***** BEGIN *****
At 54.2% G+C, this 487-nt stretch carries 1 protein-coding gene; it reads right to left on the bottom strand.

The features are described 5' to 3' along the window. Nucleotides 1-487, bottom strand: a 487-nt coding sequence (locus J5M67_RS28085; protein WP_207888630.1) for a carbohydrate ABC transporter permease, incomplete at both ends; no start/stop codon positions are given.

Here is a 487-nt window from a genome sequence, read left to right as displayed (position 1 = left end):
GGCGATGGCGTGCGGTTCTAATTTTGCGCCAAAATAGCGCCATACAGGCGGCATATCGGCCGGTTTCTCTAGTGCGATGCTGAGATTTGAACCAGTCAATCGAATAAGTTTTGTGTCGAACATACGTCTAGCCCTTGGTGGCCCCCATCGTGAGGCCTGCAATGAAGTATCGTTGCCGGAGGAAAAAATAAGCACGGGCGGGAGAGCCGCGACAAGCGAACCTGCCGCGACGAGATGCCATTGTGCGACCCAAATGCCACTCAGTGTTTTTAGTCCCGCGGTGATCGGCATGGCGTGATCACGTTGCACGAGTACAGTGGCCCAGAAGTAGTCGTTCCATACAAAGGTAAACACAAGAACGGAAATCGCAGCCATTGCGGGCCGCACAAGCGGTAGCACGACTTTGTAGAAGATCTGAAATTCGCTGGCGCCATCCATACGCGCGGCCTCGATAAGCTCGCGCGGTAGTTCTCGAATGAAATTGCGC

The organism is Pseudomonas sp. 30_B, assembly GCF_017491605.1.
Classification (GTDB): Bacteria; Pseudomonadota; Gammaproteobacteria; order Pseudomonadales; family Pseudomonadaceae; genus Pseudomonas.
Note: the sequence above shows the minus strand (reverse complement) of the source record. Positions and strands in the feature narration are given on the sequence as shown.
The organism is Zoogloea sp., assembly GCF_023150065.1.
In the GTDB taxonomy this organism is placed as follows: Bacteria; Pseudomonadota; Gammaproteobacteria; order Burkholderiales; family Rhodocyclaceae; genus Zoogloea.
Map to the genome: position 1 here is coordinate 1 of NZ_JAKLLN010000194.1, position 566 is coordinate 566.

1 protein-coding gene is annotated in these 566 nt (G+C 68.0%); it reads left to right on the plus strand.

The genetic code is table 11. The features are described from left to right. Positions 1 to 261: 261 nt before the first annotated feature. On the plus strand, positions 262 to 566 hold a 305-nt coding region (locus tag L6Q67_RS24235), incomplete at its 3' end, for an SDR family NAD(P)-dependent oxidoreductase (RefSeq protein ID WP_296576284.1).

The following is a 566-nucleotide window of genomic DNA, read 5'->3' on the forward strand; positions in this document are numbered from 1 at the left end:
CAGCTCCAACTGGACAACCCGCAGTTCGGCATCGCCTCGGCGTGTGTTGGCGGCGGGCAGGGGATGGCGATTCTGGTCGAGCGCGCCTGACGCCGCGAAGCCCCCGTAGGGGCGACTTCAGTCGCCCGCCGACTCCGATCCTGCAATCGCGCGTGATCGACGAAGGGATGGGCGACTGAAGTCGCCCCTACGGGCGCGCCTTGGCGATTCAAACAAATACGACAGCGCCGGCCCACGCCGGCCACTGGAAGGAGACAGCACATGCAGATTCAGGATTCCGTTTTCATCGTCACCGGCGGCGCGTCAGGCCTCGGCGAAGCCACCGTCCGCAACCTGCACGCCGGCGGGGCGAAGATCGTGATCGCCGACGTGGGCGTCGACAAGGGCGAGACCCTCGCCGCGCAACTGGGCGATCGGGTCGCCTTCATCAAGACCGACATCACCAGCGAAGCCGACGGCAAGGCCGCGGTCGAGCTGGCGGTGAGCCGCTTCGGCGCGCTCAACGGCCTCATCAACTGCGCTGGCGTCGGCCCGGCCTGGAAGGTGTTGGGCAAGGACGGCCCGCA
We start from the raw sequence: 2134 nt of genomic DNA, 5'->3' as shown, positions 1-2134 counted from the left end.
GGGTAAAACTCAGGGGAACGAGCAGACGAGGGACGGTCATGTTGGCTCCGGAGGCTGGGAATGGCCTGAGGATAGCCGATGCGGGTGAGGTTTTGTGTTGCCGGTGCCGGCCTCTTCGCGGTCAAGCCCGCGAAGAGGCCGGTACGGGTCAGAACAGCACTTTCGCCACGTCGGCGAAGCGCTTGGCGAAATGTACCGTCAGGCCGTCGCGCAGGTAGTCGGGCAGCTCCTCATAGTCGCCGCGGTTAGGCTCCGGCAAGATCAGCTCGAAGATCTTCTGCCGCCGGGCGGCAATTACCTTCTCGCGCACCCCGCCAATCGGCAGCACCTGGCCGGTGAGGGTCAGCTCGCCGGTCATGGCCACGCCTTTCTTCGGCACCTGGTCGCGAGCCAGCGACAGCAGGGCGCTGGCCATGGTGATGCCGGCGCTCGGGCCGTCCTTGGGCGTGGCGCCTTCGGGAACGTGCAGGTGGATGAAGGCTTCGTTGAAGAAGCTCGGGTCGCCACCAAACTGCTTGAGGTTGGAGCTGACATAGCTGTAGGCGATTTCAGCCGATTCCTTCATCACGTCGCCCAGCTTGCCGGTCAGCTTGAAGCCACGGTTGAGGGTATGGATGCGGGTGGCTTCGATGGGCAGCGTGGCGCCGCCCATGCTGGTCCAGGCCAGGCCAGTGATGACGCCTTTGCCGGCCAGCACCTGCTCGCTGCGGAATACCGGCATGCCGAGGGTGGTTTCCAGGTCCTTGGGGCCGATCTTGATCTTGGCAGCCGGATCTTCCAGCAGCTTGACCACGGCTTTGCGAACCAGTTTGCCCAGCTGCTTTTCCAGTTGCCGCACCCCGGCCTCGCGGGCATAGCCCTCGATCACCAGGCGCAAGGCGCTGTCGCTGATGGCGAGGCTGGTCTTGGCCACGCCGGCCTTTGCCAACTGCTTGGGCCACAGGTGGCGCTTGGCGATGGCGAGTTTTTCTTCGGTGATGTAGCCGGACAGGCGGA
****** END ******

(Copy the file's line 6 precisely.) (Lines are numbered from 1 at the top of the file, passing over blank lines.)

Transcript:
Classification (GTDB): Bacteria; Pseudomonadota; Gammaproteobacteria; order Pseudomonadales; family Pseudomonadaceae; genus Pseudomonas.